Bubble Boy

Bubble Boy

2001, PG-13, 84 min. Directed by Blair Hayes. Starring Jake Gyllenhaal, Swoosie Kurtz, Marley Shelton, Danny Trejo, John Carroll Lynch, Verne Troyer, Dave Sheridan, Brian George, Patrick Crenshaw.

REVIEWED By Kimberley Jones, Fri., Aug. 24, 2001

It's a shame if the controversy surrounding Bubble Boy distracts people from what a smart, subversive, and genuinely good-hearted film it is. Protest groups have asked Disney to yank the picture -- about a boy born without immunities -- arguing it trivializes the disease. I'd argue the film treats IMD with nothing but respect; in fact, it's probably the only thing this brilliantly, wickedly funny film respects. Born without the ability to stave off germs, Jimmy Livingston has lived in his sanitized, solitary bubble since age 4. He's physically and psychically bubble-wrapped; his Donna Reed cum Joseph Stalin mom (Kurtz) bakes then disinfects crucifix cookies for a teenage Jimmy (Gyllenhaal) while instructing him how to get rid of his first erection by reciting the Pledge of Allegiance (more than a few theories on that one). Jimmy's naïve, insular world is exploded when Chloe (Shelton), the girl next door (or: “that slut!” as his mother spits repeatedly), starts visiting. First comes friendship, next comes a funny feeling for both of them -- and yes, much patriotic recitation for Jimmy -- but then Chloe runs off to Niagara Falls to marry a schlep. What's a lovesick bubble boy to do? Build a portable bubble and chase his girl across the continental United States, that's what! And that's when the inspired madness of Bubble Boy truly kicks in. On his journey, Jimmy meets a band of circus performers; a Hindu traveling salesman hawking ice cream and curry; a cult of god-crazed kids all named either Lorraine or Todd. There's a definite John Waters and Tim Burton influence: First-time feature director Blair Hayes' visual style is just as thrilling as those elder statesmen of the carnival aesthetic, and at its core, Bubble Boy pushes for the embracing of people whom most would call “freaks” (and Waters and Burton would probably call “drinking buddies”). I'm not sure if 13-year-olds will get the frequent and scathing satire in the piece, but they will get the real message: You're just as big a freak as I am. And that's just how it should be.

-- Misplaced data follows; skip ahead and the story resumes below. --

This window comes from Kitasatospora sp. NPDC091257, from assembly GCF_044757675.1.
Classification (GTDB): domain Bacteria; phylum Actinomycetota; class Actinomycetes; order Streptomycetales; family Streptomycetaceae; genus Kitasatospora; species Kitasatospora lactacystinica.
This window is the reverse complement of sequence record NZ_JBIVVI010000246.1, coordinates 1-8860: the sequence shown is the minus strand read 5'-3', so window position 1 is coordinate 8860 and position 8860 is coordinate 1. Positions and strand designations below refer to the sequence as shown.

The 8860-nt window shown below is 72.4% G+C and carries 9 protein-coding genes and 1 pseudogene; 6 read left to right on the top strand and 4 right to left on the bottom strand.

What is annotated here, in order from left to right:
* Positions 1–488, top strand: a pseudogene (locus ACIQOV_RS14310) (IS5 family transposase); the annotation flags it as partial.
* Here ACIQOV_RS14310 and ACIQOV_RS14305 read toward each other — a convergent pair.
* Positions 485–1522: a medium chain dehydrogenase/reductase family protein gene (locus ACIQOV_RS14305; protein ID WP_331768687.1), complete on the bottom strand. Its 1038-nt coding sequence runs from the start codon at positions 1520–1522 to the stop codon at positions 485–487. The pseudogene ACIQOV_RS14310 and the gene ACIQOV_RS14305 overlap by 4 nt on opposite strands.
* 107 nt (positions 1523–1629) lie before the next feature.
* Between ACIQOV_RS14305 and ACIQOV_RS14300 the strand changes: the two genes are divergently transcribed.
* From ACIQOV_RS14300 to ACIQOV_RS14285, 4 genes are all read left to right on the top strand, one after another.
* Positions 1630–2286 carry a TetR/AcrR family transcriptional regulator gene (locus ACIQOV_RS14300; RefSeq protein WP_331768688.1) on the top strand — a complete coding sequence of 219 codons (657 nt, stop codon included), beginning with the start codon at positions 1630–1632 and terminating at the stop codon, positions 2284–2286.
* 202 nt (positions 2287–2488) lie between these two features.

A note to readers: Bold and uncensored, The Austin Chronicle has been Austin’s independent news source for over 40 years, expressing the community’s political and environmental concerns and supporting its active cultural scene. Now more than ever, we need your support to continue supplying Austin with independent, free press. If real news is important to you, please consider making a donation of $5, $10 or whatever you can afford, to help keep our journalism on stands.

Support the Chronicle  

More Jake Gyllenhaal Films
Guy Ritchie’s The Covenant
War flick about the US exit from Afghanistan sabotaged by a weak script

Dex Wesley Parra, April 21, 2023

Strange World
Disney animated adventure revamps pulp fun with a story of fathers and sons

Richard Whittaker, Nov. 25, 2022

More by Kimberley Jones
Five Deeper-Cut Panels to Catch at ATX TV Festival
Five Deeper-Cut Panels to Catch at ATX TV Festival
It’s go time, TV nerds

May 29, 2024

Hit Man
Glen Powell co-wrote this real-life wild tale of a professor who goes undercover as a fake hitman

May 24, 2024


Bubble Boy, Blair Hayes, Jake Gyllenhaal, Swoosie Kurtz, Marley Shelton, Danny Trejo, John Carroll Lynch, Verne Troyer, Dave Sheridan, Brian George, Patrick Crenshaw

One click gets you all the newsletters listed below

Breaking news, arts coverage, and daily events

Keep up with happenings around town

Kevin Curtin's bimonthly cannabis musings

Austin's queerest news and events

Eric Goodman's Austin FC column, other soccer news

Information is power. Support the free press, so we can support Austin.   Support the Chronicle